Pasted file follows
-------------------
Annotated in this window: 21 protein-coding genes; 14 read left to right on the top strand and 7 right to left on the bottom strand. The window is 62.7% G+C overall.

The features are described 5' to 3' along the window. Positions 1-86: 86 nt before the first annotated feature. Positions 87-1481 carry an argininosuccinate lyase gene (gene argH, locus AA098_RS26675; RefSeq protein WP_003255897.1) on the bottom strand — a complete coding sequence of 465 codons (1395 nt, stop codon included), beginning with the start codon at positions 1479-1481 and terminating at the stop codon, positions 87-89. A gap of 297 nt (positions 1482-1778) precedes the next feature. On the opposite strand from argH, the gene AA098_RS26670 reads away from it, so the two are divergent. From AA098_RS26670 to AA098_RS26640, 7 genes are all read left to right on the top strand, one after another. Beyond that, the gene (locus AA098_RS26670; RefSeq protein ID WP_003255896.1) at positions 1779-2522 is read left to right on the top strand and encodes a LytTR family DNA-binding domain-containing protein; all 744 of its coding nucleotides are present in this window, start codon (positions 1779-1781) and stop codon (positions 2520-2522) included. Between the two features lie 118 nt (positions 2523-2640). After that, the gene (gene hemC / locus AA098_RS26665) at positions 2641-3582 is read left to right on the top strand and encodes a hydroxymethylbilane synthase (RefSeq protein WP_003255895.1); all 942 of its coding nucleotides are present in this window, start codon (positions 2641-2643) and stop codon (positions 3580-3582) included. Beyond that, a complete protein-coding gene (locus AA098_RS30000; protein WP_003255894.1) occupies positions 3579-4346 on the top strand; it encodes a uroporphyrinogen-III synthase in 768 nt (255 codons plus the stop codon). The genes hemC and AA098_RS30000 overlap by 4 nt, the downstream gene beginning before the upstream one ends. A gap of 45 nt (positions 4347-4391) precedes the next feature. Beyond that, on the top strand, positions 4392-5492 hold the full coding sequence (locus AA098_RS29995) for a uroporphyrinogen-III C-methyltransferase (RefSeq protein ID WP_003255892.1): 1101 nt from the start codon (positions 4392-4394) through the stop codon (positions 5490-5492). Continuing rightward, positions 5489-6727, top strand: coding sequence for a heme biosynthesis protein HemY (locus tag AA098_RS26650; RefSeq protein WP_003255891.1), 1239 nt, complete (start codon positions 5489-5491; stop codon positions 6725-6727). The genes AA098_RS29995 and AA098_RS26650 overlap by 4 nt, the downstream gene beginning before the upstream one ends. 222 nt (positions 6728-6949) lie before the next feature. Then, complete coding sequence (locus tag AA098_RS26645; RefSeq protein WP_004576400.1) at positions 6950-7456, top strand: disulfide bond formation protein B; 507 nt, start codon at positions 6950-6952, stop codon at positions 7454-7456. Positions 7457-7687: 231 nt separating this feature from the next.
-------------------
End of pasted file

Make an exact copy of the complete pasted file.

Annotated in this window: 21 protein-coding genes; 14 read left to right on the top strand and 7 right to left on the bottom strand. The window is 62.7% G+C overall.

The features are described 5' to 3' along the window. Positions 1-86: 86 nt before the first annotated feature. Positions 87-1481 carry an argininosuccinate lyase gene (gene argH, locus AA098_RS26675; RefSeq protein WP_003255897.1) on the bottom strand — a complete coding sequence of 465 codons (1395 nt, stop codon included), beginning with the start codon at positions 1479-1481 and terminating at the stop codon, positions 87-89. A gap of 297 nt (positions 1482-1778) precedes the next feature. On the opposite strand from argH, the gene AA098_RS26670 reads away from it, so the two are divergent. From AA098_RS26670 to AA098_RS26640, 7 genes are all read left to right on the top strand, one after another. Beyond that, the gene (locus AA098_RS26670; RefSeq protein ID WP_003255896.1) at positions 1779-2522 is read left to right on the top strand and encodes a LytTR family DNA-binding domain-containing protein; all 744 of its coding nucleotides are present in this window, start codon (positions 1779-1781) and stop codon (positions 2520-2522) included. Between the two features lie 118 nt (positions 2523-2640). After that, the gene (gene hemC / locus AA098_RS26665) at positions 2641-3582 is read left to right on the top strand and encodes a hydroxymethylbilane synthase (RefSeq protein WP_003255895.1); all 942 of its coding nucleotides are present in this window, start codon (positions 2641-2643) and stop codon (positions 3580-3582) included. Beyond that, a complete protein-coding gene (locus AA098_RS30000; protein WP_003255894.1) occupies positions 3579-4346 on the top strand; it encodes a uroporphyrinogen-III synthase in 768 nt (255 codons plus the stop codon). The genes hemC and AA098_RS30000 overlap by 4 nt, the downstream gene beginning before the upstream one ends. A gap of 45 nt (positions 4347-4391) precedes the next feature. Beyond that, on the top strand, positions 4392-5492 hold the full coding sequence (locus AA098_RS29995) for a uroporphyrinogen-III C-methyltransferase (RefSeq protein ID WP_003255892.1): 1101 nt from the start codon (positions 4392-4394) through the stop codon (positions 5490-5492). Continuing rightward, positions 5489-6727, top strand: coding sequence for a heme biosynthesis protein HemY (locus tag AA098_RS26650; RefSeq protein WP_003255891.1), 1239 nt, complete (start codon positions 5489-5491; stop codon positions 6725-6727). The genes AA098_RS29995 and AA098_RS26650 overlap by 4 nt, the downstream gene beginning before the upstream one ends. 222 nt (positions 6728-6949) lie before the next feature. Then, complete coding sequence (locus tag AA098_RS26645; RefSeq protein WP_004576400.1) at positions 6950-7456, top strand: disulfide bond formation protein B; 507 nt, start codon at positions 6950-6952, stop codon at positions 7454-7456. Positions 7457-7687: 231 nt separating this feature from the next.